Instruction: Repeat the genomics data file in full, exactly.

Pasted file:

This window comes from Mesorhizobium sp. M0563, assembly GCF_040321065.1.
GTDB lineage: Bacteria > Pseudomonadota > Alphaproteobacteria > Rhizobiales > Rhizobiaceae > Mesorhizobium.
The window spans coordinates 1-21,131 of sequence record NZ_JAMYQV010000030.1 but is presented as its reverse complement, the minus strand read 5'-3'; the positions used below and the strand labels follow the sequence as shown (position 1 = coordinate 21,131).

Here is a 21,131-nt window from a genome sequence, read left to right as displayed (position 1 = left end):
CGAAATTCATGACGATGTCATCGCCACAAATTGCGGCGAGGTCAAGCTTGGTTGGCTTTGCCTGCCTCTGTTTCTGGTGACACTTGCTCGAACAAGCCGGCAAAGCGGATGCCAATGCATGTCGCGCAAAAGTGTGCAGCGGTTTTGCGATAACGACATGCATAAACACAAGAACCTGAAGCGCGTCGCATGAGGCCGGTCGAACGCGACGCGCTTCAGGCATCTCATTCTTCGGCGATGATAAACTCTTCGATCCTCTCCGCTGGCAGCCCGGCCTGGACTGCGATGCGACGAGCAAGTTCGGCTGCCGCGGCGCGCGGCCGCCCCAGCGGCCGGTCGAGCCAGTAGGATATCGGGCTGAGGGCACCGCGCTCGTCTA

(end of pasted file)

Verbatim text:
This window comes from Mesorhizobium sp. M0563, assembly GCF_040321065.1.
GTDB lineage: Bacteria > Pseudomonadota > Alphaproteobacteria > Rhizobiales > Rhizobiaceae > Mesorhizobium.
The window spans coordinates 1-21,131 of sequence record NZ_JAMYQV010000030.1 but is presented as its reverse complement, the minus strand read 5'-3'; the positions used below and the strand labels follow the sequence as shown (position 1 = coordinate 21,131).

Here is a 21,131-nt window from a genome sequence, read left to right as displayed (position 1 = left end):
CGAAATTCATGACGATGTCATCGCCACAAATTGCGGCGAGGTCAAGCTTGGTTGGCTTTGCCTGCCTCTGTTTCTGGTGACACTTGCTCGAACAAGCCGGCAAAGCGGATGCCAATGCATGTCGCGCAAAAGTGTGCAGCGGTTTTGCGATAACGACATGCATAAACACAAGAACCTGAAGCGCGTCGCATGAGGCCGGTCGAACGCGACGCGCTTCAGGCATCTCATTCTTCGGCGATGATAAACTCTTCGATCCTCTCCGCTGGCAGCCCGGCCTGGACTGCGATGCGACGAGCAAGTTCGGCTGCCGCGGCGCGCGGCCGCCCCAGCGGCCGGTCGAGCCAGTAGGATATCGGGCTGAGGGCACCGCGCTCGTCTA